This is the second in a series of four posts entitled 2nd Mile 101. Our mission is to seek to see the Gospel renew lives and communities so they are transformed in every way. We hope these writings can help answer the questions of who 2nd Mile is and why we do what we do the way we do it.
To understand the existence and mission of 2nd Mile Ministries one needs to go all the way back to the beginning. No, not to 2004 when Articles of Incorporation were filed. No, not to the 1960s when a series of social, political, and economic forces combined to entrench poverty in the Brentwood community. No, not to some other flashpoint in American history. We must go all the way back to the very beginning. To Genesis chapter 1.
In the beginning, God created all things and he created them in relationship. One helpful way to conceptualize this is to picture the biblical Adam and the relationships he encountered. Adam was in relationship with God, with Eve (and eventually other people), with creation, and in a relationship with his own self through his thoughts and emotions. Further, as time went on and the population expanded, humanity came to be in relationship with systems and structures such as education, religion, government, financial, and so forth.
And in the beginning, all of these relationships were good. In fact, as the author narrates the creation the word “good” is used six times with the final proclamation as God looks his work over that it is “very good”. The Hebrew Bible concept of shalom describes this initial state or as Tim Keller puts it: “God created all things to be in a beautiful, harmonious, interdependent, knitted, webbed relationship to one another . . . This interwovenness is what the Bible calls shalom, or harmonious peace.”
In the beginning, all things stood right. All things flourished. And there was no such thing as poverty. But, the interconnected state of shalom did not remain. Soon, shalom was vandalized and all of these relationships began the break down.
Adam’s intimacy with God was replaced with fear. A breakdown of relationship.
Adam’s knit relationship with his wife became blame-shifting and accusation. A breakdown of relationship.
Adam’s peaceful relationship with work, the garden, and creation became one of toil, frustration, and danger. A breakdown of relationship.
Adam’s previously undisturbed inner life became fraught with shame. A breakdown of relationship.
And these relationships have continued to erode. Our world is marked by a profound sense of brokenness. People are separated from God. Family and neighbor relationships bare the more visible marks of discord like in-fighting, separation, and betrayal, but also the more subtle sins like gossip or the cold shoulder. Similar breakings mark our relationships with creation, work, self, and systems. Nothing works the way that it ought to. A sense of exile pervades the universe, even in good times, we feel that all these things just aren’t what they could or should be.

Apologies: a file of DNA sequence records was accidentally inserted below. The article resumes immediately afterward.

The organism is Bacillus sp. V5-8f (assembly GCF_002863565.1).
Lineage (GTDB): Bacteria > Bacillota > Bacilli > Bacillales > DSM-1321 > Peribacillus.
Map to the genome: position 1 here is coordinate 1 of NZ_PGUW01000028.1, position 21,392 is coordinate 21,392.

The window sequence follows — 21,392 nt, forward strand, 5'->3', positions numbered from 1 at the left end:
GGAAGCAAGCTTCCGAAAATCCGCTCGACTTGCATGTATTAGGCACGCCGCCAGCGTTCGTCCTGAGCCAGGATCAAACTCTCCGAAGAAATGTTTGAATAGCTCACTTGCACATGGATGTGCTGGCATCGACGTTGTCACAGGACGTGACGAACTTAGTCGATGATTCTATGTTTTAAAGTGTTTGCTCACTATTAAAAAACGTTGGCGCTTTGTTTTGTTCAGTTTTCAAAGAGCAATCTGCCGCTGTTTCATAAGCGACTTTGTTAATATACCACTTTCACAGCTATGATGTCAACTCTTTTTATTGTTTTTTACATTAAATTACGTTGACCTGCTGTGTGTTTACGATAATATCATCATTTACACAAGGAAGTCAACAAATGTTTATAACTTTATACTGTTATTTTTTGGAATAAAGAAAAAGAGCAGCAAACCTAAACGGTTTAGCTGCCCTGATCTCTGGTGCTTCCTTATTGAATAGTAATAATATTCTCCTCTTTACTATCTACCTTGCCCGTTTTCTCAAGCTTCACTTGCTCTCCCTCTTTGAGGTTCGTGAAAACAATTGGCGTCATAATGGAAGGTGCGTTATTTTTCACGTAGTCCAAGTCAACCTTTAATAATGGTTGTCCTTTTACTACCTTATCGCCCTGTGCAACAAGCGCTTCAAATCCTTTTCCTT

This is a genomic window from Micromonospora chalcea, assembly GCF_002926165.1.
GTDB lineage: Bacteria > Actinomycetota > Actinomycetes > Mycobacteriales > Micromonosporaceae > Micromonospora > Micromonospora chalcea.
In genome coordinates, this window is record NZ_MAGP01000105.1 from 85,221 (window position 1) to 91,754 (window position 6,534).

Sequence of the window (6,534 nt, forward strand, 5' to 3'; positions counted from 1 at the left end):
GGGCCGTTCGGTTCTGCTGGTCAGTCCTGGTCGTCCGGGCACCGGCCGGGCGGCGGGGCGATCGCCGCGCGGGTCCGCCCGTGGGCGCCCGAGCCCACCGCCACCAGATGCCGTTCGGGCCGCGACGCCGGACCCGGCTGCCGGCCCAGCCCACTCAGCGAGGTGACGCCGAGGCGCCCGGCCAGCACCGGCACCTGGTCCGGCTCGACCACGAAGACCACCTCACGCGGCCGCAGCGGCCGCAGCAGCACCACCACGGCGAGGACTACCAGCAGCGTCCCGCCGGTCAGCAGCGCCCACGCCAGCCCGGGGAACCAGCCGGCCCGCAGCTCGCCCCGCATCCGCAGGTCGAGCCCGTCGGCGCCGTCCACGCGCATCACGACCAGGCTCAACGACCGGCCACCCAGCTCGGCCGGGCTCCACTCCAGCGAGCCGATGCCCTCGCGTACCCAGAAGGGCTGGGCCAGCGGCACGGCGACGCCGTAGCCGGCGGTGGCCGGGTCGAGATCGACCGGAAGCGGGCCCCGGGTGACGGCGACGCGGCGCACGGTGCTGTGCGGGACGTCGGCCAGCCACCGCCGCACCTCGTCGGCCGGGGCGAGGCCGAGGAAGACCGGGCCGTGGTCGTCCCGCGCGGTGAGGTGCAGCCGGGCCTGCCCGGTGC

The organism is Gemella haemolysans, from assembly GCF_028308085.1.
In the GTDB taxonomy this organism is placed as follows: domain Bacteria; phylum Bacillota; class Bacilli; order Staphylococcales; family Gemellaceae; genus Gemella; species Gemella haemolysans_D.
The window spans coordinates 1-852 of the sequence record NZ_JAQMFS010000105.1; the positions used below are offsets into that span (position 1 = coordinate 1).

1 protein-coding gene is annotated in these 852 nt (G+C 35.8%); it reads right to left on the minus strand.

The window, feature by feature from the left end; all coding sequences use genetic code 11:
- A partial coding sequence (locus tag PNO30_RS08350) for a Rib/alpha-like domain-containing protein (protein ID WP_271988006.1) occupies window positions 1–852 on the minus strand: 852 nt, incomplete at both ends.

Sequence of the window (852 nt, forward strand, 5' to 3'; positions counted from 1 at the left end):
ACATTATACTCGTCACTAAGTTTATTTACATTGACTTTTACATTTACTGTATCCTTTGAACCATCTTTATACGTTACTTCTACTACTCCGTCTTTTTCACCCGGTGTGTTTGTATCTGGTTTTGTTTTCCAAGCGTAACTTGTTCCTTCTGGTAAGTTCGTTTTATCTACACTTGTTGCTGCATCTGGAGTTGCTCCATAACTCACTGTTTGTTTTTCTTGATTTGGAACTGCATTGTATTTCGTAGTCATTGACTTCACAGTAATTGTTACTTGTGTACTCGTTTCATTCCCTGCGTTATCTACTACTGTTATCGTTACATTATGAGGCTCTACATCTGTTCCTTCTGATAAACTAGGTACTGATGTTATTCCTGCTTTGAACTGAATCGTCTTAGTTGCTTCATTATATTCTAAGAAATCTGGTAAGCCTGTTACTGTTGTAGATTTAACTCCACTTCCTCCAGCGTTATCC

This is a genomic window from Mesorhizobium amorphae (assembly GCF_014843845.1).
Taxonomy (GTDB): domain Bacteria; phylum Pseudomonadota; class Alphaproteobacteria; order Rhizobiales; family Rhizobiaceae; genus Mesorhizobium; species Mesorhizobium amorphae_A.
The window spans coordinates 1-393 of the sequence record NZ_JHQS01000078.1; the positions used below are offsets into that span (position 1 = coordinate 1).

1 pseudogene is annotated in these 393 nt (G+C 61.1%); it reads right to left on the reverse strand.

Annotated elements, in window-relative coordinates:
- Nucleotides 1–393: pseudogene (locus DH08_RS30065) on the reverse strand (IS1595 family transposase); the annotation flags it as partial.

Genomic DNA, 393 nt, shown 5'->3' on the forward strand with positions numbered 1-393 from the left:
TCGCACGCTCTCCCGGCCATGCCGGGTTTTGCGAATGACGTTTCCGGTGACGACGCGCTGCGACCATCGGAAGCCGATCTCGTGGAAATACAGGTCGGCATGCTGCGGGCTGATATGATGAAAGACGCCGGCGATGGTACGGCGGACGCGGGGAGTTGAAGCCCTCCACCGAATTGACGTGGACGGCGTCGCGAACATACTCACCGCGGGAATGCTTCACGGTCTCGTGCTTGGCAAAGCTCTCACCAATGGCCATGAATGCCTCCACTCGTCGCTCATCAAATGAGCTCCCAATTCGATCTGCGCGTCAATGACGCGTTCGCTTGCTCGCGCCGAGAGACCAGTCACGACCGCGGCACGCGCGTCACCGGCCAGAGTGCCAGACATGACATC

And all of this brings us closer to why 2nd Mile exists. We need to understand this vandalism of shalom if we are to ever understand how it can be undone. For the reality is that, yes, Brentwood, the community where 2nd Mile labors, is faced by poverty, but when properly situated we must understand that all of creation is faced with poverty. The material poverty of a community like Brentwood is just one element of a much greater breakdown of the way things ought to be. If our eyes are really opened, there is no place on this earth we can go and not see evidence of how these relationships have been broken and damaged.
But, the story does not end there, this is the good news and this is why 2nd Mile exists. For in Colossians 1:19-20 a path forward is announced:
“For God was pleased to have all of his fullness dwell in [Christ], and through him to reconcile all things, whether things on earth or things in heaven, by making peace through his blood, shed on the cross.”
In Christ, God is reconciling all things and all relationships, back to himself. Our relationship with God is to be healed. Our horizontal relationship to one another is to be healed. Our relationship with creation, with self, and even one day, our broken systems are all to be healed. And how has he done this work? By the cross. The same cross that secured God’s people eternal life and a personal relationship with our God is the cross that promises to bring about healing in all of the brokenness of the Fall. In the cross, there is a promise that whatever ails Brentwood and every other community has a remedy.
Further still, Jesus has commanded his followers to be a part of this mission. As He commanded us to pray for his Kingdom to come, so too, He has equipped every person who trusts in Christ to be an agent of transformation and proclaimer of the Victory of the Cross in every space they inhabit. Grander still, He has promised that the flourishing state of shalom, where God makes his dwelling with men and He is making all things new, is where our final home will be.
Therefore, being people who are called by and who know how the story ends, we are privileged to be able to live into this narrative even today. Though the complete fulfillment of shalom will not take place immediately, we, as citizens of heaven, can start living as agents of redemption even now. 2nd Mile’s work in the life of our community is just one example of making this future Kingdom visible today
There are many stories that must be understood to explain an organization like 2nd Mile, but we must start with entering into the grand narrative into which every other story fits.